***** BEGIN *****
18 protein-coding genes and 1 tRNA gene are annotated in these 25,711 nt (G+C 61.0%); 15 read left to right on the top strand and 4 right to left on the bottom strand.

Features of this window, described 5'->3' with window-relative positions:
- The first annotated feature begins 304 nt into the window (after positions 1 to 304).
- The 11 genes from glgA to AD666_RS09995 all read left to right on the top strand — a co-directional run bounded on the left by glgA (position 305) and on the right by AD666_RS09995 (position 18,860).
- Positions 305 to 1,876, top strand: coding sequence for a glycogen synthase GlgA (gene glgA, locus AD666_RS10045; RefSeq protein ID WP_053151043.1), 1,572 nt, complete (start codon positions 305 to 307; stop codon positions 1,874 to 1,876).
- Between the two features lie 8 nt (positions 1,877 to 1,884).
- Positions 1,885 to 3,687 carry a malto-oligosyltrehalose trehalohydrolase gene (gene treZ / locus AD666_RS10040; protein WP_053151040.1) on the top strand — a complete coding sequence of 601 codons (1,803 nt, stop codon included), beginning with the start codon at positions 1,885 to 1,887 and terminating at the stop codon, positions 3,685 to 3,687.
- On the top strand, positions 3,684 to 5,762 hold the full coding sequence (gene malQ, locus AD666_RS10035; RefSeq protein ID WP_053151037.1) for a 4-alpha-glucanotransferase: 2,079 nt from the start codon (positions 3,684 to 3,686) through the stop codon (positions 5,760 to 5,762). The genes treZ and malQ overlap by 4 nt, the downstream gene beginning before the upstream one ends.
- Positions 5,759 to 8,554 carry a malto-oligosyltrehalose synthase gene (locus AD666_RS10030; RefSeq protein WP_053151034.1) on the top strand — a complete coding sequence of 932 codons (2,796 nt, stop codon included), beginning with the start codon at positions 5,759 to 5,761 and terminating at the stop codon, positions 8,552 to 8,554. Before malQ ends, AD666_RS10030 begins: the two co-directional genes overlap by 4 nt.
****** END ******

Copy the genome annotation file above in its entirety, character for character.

18 protein-coding genes and 1 tRNA gene are annotated in these 25,711 nt (G+C 61.0%); 15 read left to right on the top strand and 4 right to left on the bottom strand.

Features of this window, described 5'->3' with window-relative positions:
- The first annotated feature begins 304 nt into the window (after positions 1 to 304).
- The 11 genes from glgA to AD666_RS09995 all read left to right on the top strand — a co-directional run bounded on the left by glgA (position 305) and on the right by AD666_RS09995 (position 18,860).
- Positions 305 to 1,876, top strand: coding sequence for a glycogen synthase GlgA (gene glgA, locus AD666_RS10045; RefSeq protein ID WP_053151043.1), 1,572 nt, complete (start codon positions 305 to 307; stop codon positions 1,874 to 1,876).
- Between the two features lie 8 nt (positions 1,877 to 1,884).
- Positions 1,885 to 3,687 carry a malto-oligosyltrehalose trehalohydrolase gene (gene treZ / locus AD666_RS10040; protein WP_053151040.1) on the top strand — a complete coding sequence of 601 codons (1,803 nt, stop codon included), beginning with the start codon at positions 1,885 to 1,887 and terminating at the stop codon, positions 3,685 to 3,687.
- On the top strand, positions 3,684 to 5,762 hold the full coding sequence (gene malQ, locus AD666_RS10035; RefSeq protein ID WP_053151037.1) for a 4-alpha-glucanotransferase: 2,079 nt from the start codon (positions 3,684 to 3,686) through the stop codon (positions 5,760 to 5,762). The genes treZ and malQ overlap by 4 nt, the downstream gene beginning before the upstream one ends.
- Positions 5,759 to 8,554 carry a malto-oligosyltrehalose synthase gene (locus AD666_RS10030; RefSeq protein WP_053151034.1) on the top strand — a complete coding sequence of 932 codons (2,796 nt, stop codon included), beginning with the start codon at positions 5,759 to 5,761 and terminating at the stop codon, positions 8,552 to 8,554. Before malQ ends, AD666_RS10030 begins: the two co-directional genes overlap by 4 nt.